immediate investigative steps shortly after the attack occurred, and 
the FBI established a presence on the ground and began investigating 
within 24 hours. The Director himself went to Yemen to guide this 
investigation. That investigation is active and ongoing, and no Senate 
bill should reflect differently, as this one originally did. The 
corrected bill now urges the government ``to continue to take strong 
and effective actions'' to investigate this attack. I commend the 
Administration for the swift and immediate actions it has taken to 
investigate this attack and the strong statements made by the President 
making clear that no stone will be left unturned to find the criminals 
who planned this bloody attack.

  Third, the ``Findings'' section of this bill contained several 
factual errors or inaccuracies that are now corrected. For example, the 
original bill stated that there are ``38 organizations'' designated as 
Foreign Terrorist Organizations (FTOs) when there are currently 29, 
which has been corrected. The original bill stated that ``current 
practice is to update the list of FTOs every two years'' when in fact 
the statute requires redesignation of FTOs every two years. This 
statement has been corrected. The original bill stated that current 
controls on the transfer and possession of biological pathogens were 
``designed to prevent accidents, not theft,'' which according to the 
Justice Department is simply not accurate. This inaccurate statement 
has been eliminated.
  Fourth, the original bill required reports on issues within the 
jurisdiction of the Senate Judiciary Committee without any direction 
that those reports be submitted to that Committee. For example, section 
9 of the bill required the FBI to submit to the Select Committees on 
Intelligence of the Senate and the House a feasibility report on 
establishing a new capability within the FBI for the dissemination of 
law enforcement information to the Intelligence community. My 
suggestion that these reports also be required to

[[Page S11541]]

be submitted to the Judiciary Committees has been adopted.
  Fifth, the bill requires reports, with recommendations for 
appropriate legislative or regulation changes, by the Attorney General 
and the Secretary of Health and Human Services on safeguarding 
biological pathogens at research labs, pharmaceutical companies and 
other facilities in the United States. No definition of ``biological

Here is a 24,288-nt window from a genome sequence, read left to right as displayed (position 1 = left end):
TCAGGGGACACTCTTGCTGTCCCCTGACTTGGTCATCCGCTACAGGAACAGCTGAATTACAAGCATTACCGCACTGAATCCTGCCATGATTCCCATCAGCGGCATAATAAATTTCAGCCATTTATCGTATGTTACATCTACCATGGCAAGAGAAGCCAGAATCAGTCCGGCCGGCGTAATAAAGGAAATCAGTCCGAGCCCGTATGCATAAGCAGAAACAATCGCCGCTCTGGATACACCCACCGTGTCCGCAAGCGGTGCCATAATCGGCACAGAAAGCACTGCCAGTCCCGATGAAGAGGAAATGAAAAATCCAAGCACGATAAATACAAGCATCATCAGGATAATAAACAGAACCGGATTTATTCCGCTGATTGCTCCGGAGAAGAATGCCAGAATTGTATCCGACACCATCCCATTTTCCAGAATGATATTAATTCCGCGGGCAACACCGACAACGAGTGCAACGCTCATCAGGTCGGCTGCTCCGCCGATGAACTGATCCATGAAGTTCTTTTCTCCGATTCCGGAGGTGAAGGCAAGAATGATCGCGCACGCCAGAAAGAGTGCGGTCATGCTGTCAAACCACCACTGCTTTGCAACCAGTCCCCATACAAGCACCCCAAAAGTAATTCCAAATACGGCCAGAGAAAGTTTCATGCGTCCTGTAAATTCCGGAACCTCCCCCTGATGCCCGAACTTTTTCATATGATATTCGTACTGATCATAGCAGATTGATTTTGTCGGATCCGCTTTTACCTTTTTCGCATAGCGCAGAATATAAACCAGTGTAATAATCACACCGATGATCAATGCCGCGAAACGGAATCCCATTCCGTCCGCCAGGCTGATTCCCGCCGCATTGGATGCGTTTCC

pathogen'' is included in the bill and the scope of these reports could 
therefore cover a vast array of biological materials. To address this 
concern over the potentially broad focus of this provision, the bill 
has been amended to include a direction to the Attorney General and the 
Secretary of Health and Human Services to define and determine the type 
and classes of pathogens that should be covered by any recommendations.
  Finally, the bill would require reimbursement for professional 
liability insurance for law enforcement officers performing official 
counterterrorism duties and for intelligence officials performing such 
duties outside the United States. I scoured the record in vain for 
explanatory statements by the sponsors of this bill about their views 
on the need for this provision. Current law curiously provides for 
payments of only half the costs of professional liability insurance for 
law enforcement officers and federal judges to cover the costs of legal 
liability for damages resulting from any tortious act, error of 
omission while in the performance of the employee's duties and the 
costs of legal representation in connection with any administrative or 
judicial proceeding relating to such act, error or omission. 5 U.S.C. 
Sec.  5941 prec. note. The Bremer-Sonnenberg Commission report 
recommended that the Congress amend current law to mandate full 
reimbursement of the costs of personal liability insurance for FBI and 
CIA counterterrorism agents. In light of this explanation, I am 
prepared to proceed while noting that this is an area that deserves 
more comprehensive review. The same reasons for providing full 
reimbursement for counterterrorism officers may apply to other law 
enforcement and intelligence officers.
  The bill has been greatly improved since its first iteration, and I 
am pleased to withdraw my objection.
  Mr. WARNER. I ask unanimous consent that the amendment be agreed to.
  The PRESIDING OFFICER. Without objection, it is so ordered.
  The amendment (No. 4358) was agreed to.
  Mr. WARNER. I ask unanimous consent the bill be read a third time and 
passed, as amended, the motion to reconsider be laid upon the table, 
and any statements relating to this bill be printed in the Record.
  The PRESIDING OFFICER. Without objection, it is so ordered.
  The bill (S. 3205), as amended, was read the third time and passed, 
as follows:

                                S. 3205

       Be it enacted by the Senate and House of Representatives of 
     the United States of America in Congress assembled,

     SECTION 1. SHORT TITLE.

       This Act may be cited as the ``Counterterrorism Act of 
     2000''.

     SEC. 2. SENSE OF CONGRESS ON THE ATTACK ON THE U.S.S. COLE.

       (a) Findings.--Congress makes the following findings:
       (1) On October 12, 2000, the United States naval vessel 
     U.S.S. Cole was attacked in Aden, Yemen.
       (2) The attack occurred while the U.S.S. Cole was 
     refueling, and was unprovoked.
       (3) Seventeen United States sailors were killed in the 
     attack, and thirty-nine were injured.
       (b) Sense of Congress.--It is the sense of Congress that 
     the United States Government should--
       (1) continue to take strong and effective actions to 
     investigate rapidly the unprovoked attack on the United 
     States naval vessel U.S.S. Cole;
       (2) ensure that the perpetrators of this cowardly act are 
     swiftly brought to justice; and